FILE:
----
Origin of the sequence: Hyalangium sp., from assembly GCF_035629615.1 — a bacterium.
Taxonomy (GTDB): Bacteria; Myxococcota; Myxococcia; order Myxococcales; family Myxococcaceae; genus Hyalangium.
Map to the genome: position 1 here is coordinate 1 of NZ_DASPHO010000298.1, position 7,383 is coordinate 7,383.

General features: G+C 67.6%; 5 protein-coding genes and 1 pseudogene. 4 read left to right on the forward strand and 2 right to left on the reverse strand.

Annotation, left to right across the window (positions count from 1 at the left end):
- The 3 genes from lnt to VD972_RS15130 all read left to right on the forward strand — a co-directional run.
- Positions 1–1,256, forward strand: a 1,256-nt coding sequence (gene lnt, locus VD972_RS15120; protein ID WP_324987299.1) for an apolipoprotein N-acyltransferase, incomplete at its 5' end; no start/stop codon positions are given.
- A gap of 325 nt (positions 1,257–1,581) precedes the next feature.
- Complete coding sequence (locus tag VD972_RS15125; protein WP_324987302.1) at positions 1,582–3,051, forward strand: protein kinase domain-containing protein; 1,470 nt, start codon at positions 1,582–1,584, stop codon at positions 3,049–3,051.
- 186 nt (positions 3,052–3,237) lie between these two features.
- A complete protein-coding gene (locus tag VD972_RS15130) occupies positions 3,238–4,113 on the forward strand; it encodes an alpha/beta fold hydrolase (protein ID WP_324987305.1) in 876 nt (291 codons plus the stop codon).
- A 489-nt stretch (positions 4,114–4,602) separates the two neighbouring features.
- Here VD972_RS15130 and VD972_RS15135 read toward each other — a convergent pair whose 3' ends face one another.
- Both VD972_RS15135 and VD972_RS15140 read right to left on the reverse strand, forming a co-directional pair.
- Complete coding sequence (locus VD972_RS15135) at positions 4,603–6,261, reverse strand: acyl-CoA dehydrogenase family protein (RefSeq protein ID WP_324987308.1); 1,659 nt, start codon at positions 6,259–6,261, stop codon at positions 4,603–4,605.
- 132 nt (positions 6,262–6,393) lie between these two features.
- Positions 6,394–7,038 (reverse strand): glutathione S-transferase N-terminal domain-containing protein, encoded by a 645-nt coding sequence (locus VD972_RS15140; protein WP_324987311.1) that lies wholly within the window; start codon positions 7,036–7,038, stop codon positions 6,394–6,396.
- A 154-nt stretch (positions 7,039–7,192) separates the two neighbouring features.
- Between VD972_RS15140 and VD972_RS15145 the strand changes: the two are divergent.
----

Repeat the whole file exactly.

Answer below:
Origin of the sequence: Hyalangium sp., from assembly GCF_035629615.1 — a bacterium.
Taxonomy (GTDB): Bacteria; Myxococcota; Myxococcia; order Myxococcales; family Myxococcaceae; genus Hyalangium.
Map to the genome: position 1 here is coordinate 1 of NZ_DASPHO010000298.1, position 7,383 is coordinate 7,383.

General features: G+C 67.6%; 5 protein-coding genes and 1 pseudogene. 4 read left to right on the forward strand and 2 right to left on the reverse strand.

Annotation, left to right across the window (positions count from 1 at the left end):
- The 3 genes from lnt to VD972_RS15130 all read left to right on the forward strand — a co-directional run.
- Positions 1–1,256, forward strand: a 1,256-nt coding sequence (gene lnt, locus VD972_RS15120; protein ID WP_324987299.1) for an apolipoprotein N-acyltransferase, incomplete at its 5' end; no start/stop codon positions are given.
- A gap of 325 nt (positions 1,257–1,581) precedes the next feature.
- Complete coding sequence (locus tag VD972_RS15125; protein WP_324987302.1) at positions 1,582–3,051, forward strand: protein kinase domain-containing protein; 1,470 nt, start codon at positions 1,582–1,584, stop codon at positions 3,049–3,051.
- 186 nt (positions 3,052–3,237) lie between these two features.
- A complete protein-coding gene (locus tag VD972_RS15130) occupies positions 3,238–4,113 on the forward strand; it encodes an alpha/beta fold hydrolase (protein ID WP_324987305.1) in 876 nt (291 codons plus the stop codon).
- A 489-nt stretch (positions 4,114–4,602) separates the two neighbouring features.
- Here VD972_RS15130 and VD972_RS15135 read toward each other — a convergent pair whose 3' ends face one another.
- Both VD972_RS15135 and VD972_RS15140 read right to left on the reverse strand, forming a co-directional pair.
- Complete coding sequence (locus VD972_RS15135) at positions 4,603–6,261, reverse strand: acyl-CoA dehydrogenase family protein (RefSeq protein ID WP_324987308.1); 1,659 nt, start codon at positions 6,259–6,261, stop codon at positions 4,603–4,605.
- 132 nt (positions 6,262–6,393) lie between these two features.
- Positions 6,394–7,038 (reverse strand): glutathione S-transferase N-terminal domain-containing protein, encoded by a 645-nt coding sequence (locus VD972_RS15140; protein WP_324987311.1) that lies wholly within the window; start codon positions 7,036–7,038, stop codon positions 6,394–6,396.
- A 154-nt stretch (positions 7,039–7,192) separates the two neighbouring features.
- Between VD972_RS15140 and VD972_RS15145 the strand changes: the two are divergent.